What are some of the programs that PS 17Q offers that another school might not?
Our Spanish Dual Lan­guage program enables students to become profi­cient in multiple languages, and develop an appre­ciation for bilingualism. Through our collaboration with Zone 126, we wel­comed the opportunity work with the NYU Parent­Corps, a family-focused, school-based program that engages families and promotes high-quality learning environments for young children. Zone 126 provided us the opportuni­ty to provide ESL and Test Assessing Secondary Com­pletion (TASC) programs through the Office of Adult and Continuing Education for our parents/families so they are able to further their education.


What is your approach to family outreach?
My approach to outreach is constant communication. I begin in September with a welcome letter/parent survey. The results are used to plan workshops based on the needs of our fami­lies. Communication with families occurs in many different ways from placing letters in back packs, mail­ing letters home, emailing parents, sending out auto­mated phone call remind­ers, displaying poster size reminders of events in and around the building and main entrance, and personal one-on-one conversations.

I have found Translation and Interpretation Services to be a key component in conducting meaningful outreach. In such a highly diverse school as PS 17Q, I try my hardest to make sure our monthly calendars, automated phone mes­sages and reminders are translated. We also provide interpreters during Parents Association meetings, par­ent workshops, and one-on-one meetings, allowing parents to understand the important information being provided to them. I know that if I want to have effective outreach, I have to make every effort possible to communicate with all my families, no matter the language barrier or other obstacles.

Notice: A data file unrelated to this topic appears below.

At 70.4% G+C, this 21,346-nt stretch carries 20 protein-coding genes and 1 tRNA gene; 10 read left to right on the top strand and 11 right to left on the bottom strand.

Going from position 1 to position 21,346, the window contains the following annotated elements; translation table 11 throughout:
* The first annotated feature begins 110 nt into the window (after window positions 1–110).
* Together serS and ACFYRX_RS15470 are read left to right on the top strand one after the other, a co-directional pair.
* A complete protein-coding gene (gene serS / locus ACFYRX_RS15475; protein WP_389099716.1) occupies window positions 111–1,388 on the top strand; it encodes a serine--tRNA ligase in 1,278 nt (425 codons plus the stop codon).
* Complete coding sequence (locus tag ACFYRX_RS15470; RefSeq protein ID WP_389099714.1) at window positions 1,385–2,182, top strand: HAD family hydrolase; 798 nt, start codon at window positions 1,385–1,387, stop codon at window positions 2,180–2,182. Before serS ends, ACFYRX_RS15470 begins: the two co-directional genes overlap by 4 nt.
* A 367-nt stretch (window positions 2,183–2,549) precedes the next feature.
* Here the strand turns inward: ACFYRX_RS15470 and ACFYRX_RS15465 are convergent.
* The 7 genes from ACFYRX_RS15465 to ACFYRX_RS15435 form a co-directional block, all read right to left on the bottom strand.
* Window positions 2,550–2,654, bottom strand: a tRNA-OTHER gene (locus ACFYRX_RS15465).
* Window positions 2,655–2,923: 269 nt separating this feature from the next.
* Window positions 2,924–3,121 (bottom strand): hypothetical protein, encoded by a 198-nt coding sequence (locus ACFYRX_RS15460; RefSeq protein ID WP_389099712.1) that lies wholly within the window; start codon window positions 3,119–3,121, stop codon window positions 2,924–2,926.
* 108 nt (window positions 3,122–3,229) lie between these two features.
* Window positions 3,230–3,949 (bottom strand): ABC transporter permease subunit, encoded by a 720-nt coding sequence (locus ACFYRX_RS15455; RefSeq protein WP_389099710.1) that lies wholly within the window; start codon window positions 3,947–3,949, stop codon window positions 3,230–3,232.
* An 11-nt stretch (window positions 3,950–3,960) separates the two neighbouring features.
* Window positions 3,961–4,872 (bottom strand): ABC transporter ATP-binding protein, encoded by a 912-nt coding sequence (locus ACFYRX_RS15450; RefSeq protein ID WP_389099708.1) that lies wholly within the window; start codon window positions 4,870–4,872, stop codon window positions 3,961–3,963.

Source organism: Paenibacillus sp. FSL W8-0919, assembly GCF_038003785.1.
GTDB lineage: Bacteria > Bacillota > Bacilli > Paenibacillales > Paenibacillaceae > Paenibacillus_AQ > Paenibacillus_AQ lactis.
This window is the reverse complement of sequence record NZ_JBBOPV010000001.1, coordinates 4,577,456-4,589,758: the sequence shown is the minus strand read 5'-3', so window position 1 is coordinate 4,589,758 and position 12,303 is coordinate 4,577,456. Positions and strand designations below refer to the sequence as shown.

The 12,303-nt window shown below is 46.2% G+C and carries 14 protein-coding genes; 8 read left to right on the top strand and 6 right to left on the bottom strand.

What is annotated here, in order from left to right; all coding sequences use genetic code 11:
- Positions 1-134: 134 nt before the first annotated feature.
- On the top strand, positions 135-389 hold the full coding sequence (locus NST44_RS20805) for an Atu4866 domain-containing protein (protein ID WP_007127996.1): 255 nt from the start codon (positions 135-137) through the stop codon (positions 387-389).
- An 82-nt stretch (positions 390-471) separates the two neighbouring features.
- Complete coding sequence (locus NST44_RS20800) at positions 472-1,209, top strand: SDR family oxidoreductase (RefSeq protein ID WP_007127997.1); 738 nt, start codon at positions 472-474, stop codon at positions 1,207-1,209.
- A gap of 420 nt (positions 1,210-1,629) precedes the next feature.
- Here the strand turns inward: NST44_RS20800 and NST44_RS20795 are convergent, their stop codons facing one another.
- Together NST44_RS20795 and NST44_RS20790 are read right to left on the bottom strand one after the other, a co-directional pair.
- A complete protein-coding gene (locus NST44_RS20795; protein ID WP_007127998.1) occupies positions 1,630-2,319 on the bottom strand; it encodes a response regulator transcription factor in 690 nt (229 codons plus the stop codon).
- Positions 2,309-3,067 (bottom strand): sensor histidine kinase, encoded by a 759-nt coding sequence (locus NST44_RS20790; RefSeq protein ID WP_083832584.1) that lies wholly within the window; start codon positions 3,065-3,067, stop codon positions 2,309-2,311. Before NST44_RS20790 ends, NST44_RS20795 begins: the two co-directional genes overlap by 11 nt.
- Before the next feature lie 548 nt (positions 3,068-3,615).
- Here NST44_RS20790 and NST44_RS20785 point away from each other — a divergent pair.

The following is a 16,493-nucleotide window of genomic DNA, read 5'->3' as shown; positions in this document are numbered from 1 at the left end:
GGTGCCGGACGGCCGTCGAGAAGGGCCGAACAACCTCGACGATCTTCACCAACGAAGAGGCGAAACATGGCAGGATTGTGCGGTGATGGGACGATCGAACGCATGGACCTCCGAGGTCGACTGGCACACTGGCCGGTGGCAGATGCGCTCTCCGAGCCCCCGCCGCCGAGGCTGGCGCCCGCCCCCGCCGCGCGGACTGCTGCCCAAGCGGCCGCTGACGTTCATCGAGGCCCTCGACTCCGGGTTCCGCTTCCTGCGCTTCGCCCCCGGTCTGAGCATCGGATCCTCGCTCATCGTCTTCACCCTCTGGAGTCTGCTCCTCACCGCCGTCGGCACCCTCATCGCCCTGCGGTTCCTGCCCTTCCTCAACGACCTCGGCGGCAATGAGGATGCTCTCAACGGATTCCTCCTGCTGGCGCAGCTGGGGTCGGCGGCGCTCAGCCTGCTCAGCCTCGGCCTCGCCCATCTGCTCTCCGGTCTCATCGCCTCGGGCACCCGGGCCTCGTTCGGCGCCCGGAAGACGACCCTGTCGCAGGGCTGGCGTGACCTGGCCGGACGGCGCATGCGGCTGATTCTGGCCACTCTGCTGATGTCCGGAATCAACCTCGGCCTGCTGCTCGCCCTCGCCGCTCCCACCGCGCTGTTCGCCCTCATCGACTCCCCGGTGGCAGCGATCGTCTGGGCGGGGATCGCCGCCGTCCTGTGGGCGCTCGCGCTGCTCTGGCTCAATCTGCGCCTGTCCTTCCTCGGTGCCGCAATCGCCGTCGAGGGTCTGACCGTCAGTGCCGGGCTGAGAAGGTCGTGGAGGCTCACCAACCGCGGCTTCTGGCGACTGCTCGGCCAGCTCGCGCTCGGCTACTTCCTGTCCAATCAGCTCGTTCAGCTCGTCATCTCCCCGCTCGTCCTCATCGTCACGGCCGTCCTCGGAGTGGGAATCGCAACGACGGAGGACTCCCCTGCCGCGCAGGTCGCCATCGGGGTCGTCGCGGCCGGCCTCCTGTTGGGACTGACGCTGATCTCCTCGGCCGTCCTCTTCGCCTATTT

How do you think your role as a Parent Coordinator influences families?
Parents and guardians truly care about their children and want nothing more than to help their children succeed. Our goal is to create a bridge be­tween the school and the community, so that we are all connected and all con­tributing to the success of not only our students, but their families, as well.

I am a mother of three children, one who is an ex­ceptional twenty-year-old young lady with Cerebral Palsy. As a parent, I encour­age my own children to be life-long learners, and I place a great emphasis on education. I value edu­cation, and have always encouraged my children to express themselves freely. I credit my work as a Parent Coordinator to my personal life experiences that have given me the tools needed to relate on a much deeper level with families from diverse back­grounds.

I have grown and gained so much from the families at PS 17Q. I love my job and I approach it with the same effort I do with my own family. I love the cultural diversity, the neighbor­hood and our entire school community. The people are what make PS 17Q the special place it is.

June is the month for school-level parent leaders across the City to focus on important Parent Association (PA) and Parent Teacher Association (PTA) housekeeping matters. If your school has not held its election, this serves as a fi­nal reminder that the dead­line for elections is June 26, the last day of school. A notice of your school’s election must be posted at least 10 calendar days prior to the election. Once the election is complete, here are key tasks to consider:

Transition – Schedule a meeting with the school principal, the outgoing board and the newly elected board to officially transfer records. Please refer to Chancellor’s Regu­lation A-660, Article I (G) 6 – Maintaining and Trans­ferring PA/PTA Records.

Best Practices – Share your knowledge and expe­rience. Consider sharing tips on budget approval and expense requirements, as well as how to navigate bylaws and other resources. In addition, records main­tenance and organization is important. If you don’t already have one, create a binder of the year’s meeting notices, agendas and min­utes categorized by month.